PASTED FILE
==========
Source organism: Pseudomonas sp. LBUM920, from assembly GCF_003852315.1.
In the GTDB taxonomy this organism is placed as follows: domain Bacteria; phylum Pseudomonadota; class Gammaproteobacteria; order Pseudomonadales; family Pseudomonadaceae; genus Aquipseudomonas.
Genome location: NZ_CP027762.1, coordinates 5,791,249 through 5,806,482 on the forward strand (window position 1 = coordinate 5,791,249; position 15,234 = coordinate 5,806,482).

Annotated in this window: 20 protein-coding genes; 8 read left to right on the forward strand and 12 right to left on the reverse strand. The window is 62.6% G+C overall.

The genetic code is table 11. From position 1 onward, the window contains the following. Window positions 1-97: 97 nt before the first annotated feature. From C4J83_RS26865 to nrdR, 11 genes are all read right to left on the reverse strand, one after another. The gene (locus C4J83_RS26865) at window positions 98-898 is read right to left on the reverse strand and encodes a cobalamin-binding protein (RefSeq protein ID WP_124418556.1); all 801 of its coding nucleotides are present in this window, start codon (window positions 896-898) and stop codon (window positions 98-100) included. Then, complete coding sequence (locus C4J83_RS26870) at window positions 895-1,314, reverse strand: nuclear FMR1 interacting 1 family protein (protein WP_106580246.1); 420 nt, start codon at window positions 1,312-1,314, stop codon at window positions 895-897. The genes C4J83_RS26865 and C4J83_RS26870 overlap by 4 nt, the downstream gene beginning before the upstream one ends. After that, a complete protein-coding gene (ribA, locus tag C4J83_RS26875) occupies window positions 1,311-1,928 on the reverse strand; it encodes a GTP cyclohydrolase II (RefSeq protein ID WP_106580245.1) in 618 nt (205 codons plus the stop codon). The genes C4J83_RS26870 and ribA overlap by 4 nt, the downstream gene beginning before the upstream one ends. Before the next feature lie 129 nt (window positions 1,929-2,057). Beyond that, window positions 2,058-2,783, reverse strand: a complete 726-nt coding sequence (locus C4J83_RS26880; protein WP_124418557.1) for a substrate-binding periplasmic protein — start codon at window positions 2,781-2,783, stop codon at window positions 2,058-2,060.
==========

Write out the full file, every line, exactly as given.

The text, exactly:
Source organism: Pseudomonas sp. LBUM920, from assembly GCF_003852315.1.
In the GTDB taxonomy this organism is placed as follows: domain Bacteria; phylum Pseudomonadota; class Gammaproteobacteria; order Pseudomonadales; family Pseudomonadaceae; genus Aquipseudomonas.
Genome location: NZ_CP027762.1, coordinates 5,791,249 through 5,806,482 on the forward strand (window position 1 = coordinate 5,791,249; position 15,234 = coordinate 5,806,482).

Annotated in this window: 20 protein-coding genes; 8 read left to right on the forward strand and 12 right to left on the reverse strand. The window is 62.6% G+C overall.

The genetic code is table 11. From position 1 onward, the window contains the following. Window positions 1-97: 97 nt before the first annotated feature. From C4J83_RS26865 to nrdR, 11 genes are all read right to left on the reverse strand, one after another. The gene (locus C4J83_RS26865) at window positions 98-898 is read right to left on the reverse strand and encodes a cobalamin-binding protein (RefSeq protein ID WP_124418556.1); all 801 of its coding nucleotides are present in this window, start codon (window positions 896-898) and stop codon (window positions 98-100) included. Then, complete coding sequence (locus C4J83_RS26870) at window positions 895-1,314, reverse strand: nuclear FMR1 interacting 1 family protein (protein WP_106580246.1); 420 nt, start codon at window positions 1,312-1,314, stop codon at window positions 895-897. The genes C4J83_RS26865 and C4J83_RS26870 overlap by 4 nt, the downstream gene beginning before the upstream one ends. After that, a complete protein-coding gene (ribA, locus tag C4J83_RS26875) occupies window positions 1,311-1,928 on the reverse strand; it encodes a GTP cyclohydrolase II (RefSeq protein ID WP_106580245.1) in 618 nt (205 codons plus the stop codon). The genes C4J83_RS26870 and ribA overlap by 4 nt, the downstream gene beginning before the upstream one ends. Before the next feature lie 129 nt (window positions 1,929-2,057). Beyond that, window positions 2,058-2,783, reverse strand: a complete 726-nt coding sequence (locus C4J83_RS26880; protein WP_124418557.1) for a substrate-binding periplasmic protein — start codon at window positions 2,781-2,783, stop codon at window positions 2,058-2,060.